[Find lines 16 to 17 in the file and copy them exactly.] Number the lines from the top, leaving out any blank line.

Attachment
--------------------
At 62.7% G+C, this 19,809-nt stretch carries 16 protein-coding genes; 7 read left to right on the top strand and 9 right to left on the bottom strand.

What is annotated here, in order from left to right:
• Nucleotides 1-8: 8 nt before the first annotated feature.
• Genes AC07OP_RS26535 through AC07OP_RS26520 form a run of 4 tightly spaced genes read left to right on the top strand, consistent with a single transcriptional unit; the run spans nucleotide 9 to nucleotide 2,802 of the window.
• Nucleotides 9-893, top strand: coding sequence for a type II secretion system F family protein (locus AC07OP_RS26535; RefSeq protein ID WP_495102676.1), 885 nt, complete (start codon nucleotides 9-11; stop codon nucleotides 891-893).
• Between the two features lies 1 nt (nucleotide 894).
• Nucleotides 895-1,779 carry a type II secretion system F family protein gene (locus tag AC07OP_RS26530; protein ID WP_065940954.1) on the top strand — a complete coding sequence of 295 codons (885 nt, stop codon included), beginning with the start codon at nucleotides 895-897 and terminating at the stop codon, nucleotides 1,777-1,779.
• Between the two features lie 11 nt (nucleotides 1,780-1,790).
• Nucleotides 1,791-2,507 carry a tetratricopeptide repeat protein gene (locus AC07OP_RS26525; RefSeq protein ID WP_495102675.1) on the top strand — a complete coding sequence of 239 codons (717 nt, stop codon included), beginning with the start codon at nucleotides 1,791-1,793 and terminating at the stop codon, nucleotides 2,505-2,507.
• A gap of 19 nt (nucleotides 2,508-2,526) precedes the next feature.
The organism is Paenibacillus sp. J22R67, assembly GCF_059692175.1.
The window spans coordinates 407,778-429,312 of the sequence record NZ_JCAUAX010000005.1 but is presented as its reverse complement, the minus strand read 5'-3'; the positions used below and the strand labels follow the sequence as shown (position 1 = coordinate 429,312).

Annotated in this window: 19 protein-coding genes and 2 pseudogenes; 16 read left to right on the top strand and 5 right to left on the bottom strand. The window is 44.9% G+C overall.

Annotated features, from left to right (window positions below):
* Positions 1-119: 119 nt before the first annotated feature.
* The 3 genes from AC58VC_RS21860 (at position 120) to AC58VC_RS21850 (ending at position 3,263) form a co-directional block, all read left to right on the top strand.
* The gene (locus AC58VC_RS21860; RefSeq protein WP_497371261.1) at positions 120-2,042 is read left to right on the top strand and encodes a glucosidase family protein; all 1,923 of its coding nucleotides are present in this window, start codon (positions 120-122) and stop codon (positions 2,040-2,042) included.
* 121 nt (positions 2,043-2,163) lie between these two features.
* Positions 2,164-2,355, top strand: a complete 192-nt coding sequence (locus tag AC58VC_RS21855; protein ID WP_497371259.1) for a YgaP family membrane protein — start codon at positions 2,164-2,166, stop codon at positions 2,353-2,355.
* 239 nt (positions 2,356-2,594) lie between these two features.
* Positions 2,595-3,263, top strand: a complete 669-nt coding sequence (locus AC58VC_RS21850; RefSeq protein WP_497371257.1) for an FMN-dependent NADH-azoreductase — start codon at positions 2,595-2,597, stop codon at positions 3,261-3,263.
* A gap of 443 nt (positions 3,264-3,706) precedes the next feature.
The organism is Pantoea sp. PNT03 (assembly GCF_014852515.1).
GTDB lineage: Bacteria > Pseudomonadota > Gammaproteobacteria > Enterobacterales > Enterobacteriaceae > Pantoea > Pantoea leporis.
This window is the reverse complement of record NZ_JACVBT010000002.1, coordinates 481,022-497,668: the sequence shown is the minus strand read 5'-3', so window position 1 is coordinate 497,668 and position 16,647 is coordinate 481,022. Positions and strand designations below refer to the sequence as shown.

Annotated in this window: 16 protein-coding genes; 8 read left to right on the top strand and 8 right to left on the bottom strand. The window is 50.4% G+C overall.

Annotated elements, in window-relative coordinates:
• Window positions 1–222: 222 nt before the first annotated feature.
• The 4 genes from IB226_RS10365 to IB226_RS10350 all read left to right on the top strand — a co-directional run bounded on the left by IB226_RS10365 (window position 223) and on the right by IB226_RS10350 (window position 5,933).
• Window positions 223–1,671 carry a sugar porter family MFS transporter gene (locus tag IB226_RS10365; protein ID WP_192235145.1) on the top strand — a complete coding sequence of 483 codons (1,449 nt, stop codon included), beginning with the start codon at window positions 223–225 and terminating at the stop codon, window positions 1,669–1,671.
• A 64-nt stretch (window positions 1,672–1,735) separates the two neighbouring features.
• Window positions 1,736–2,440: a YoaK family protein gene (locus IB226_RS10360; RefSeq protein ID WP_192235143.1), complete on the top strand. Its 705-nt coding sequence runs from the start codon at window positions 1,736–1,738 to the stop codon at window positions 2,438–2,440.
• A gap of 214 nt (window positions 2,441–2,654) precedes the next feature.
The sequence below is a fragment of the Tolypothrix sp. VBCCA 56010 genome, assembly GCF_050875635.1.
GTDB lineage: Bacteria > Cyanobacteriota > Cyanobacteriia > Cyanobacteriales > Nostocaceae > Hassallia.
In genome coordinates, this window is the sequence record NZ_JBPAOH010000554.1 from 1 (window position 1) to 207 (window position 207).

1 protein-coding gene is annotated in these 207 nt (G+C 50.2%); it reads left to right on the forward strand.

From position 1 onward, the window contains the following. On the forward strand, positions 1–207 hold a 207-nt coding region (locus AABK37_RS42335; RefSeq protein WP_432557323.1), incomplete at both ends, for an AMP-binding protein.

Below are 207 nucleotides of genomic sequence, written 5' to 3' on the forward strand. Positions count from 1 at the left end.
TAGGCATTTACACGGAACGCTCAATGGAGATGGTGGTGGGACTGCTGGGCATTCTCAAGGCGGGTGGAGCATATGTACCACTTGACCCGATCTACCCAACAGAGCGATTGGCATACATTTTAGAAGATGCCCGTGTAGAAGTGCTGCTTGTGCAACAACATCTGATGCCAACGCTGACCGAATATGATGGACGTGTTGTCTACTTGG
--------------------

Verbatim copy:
* The 3 genes from AC58VC_RS21860 (at position 120) to AC58VC_RS21850 (ending at position 3,263) form a co-directional block, all read left to right on the top strand.
* The gene (locus AC58VC_RS21860; RefSeq protein WP_497371261.1) at positions 120-2,042 is read left to right on the top strand and encodes a glucosidase family protein; all 1,923 of its coding nucleotides are present in this window, start codon (positions 120-122) and stop codon (positions 2,040-2,042) included.